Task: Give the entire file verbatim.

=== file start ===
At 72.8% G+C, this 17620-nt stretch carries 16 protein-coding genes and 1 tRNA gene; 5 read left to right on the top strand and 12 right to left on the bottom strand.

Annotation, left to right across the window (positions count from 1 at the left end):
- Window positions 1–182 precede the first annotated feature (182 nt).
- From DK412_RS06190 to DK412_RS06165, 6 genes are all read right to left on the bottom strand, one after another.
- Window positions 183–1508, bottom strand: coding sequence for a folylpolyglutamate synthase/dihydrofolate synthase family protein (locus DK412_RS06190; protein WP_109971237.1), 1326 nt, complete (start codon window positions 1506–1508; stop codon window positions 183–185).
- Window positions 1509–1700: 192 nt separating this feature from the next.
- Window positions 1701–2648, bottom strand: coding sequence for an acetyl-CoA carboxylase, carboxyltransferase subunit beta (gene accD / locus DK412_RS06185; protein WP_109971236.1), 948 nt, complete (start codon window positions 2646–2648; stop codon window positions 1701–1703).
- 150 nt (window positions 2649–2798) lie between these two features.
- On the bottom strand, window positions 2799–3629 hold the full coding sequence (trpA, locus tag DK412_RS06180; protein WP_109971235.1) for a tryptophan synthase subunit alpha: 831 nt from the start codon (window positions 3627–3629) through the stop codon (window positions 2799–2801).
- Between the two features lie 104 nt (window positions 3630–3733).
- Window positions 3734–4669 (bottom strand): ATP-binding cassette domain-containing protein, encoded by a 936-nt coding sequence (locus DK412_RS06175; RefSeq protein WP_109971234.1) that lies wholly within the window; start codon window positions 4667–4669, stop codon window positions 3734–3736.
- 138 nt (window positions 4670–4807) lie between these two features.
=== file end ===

At 72.8% G+C, this 17620-nt stretch carries 16 protein-coding genes and 1 tRNA gene; 5 read left to right on the top strand and 12 right to left on the bottom strand.

Annotation, left to right across the window (positions count from 1 at the left end):
- Window positions 1–182 precede the first annotated feature (182 nt).
- From DK412_RS06190 to DK412_RS06165, 6 genes are all read right to left on the bottom strand, one after another.
- Window positions 183–1508, bottom strand: coding sequence for a folylpolyglutamate synthase/dihydrofolate synthase family protein (locus DK412_RS06190; protein WP_109971237.1), 1326 nt, complete (start codon window positions 1506–1508; stop codon window positions 183–185).
- Window positions 1509–1700: 192 nt separating this feature from the next.
- Window positions 1701–2648, bottom strand: coding sequence for an acetyl-CoA carboxylase, carboxyltransferase subunit beta (gene accD / locus DK412_RS06185; protein WP_109971236.1), 948 nt, complete (start codon window positions 2646–2648; stop codon window positions 1701–1703).
- 150 nt (window positions 2649–2798) lie between these two features.
- On the bottom strand, window positions 2799–3629 hold the full coding sequence (trpA, locus tag DK412_RS06180; protein WP_109971235.1) for a tryptophan synthase subunit alpha: 831 nt from the start codon (window positions 3627–3629) through the stop codon (window positions 2799–2801).
- Between the two features lie 104 nt (window positions 3630–3733).
- Window positions 3734–4669 (bottom strand): ATP-binding cassette domain-containing protein, encoded by a 936-nt coding sequence (locus DK412_RS06175; RefSeq protein WP_109971234.1) that lies wholly within the window; start codon window positions 4667–4669, stop codon window positions 3734–3736.
- 138 nt (window positions 4670–4807) lie between these two features.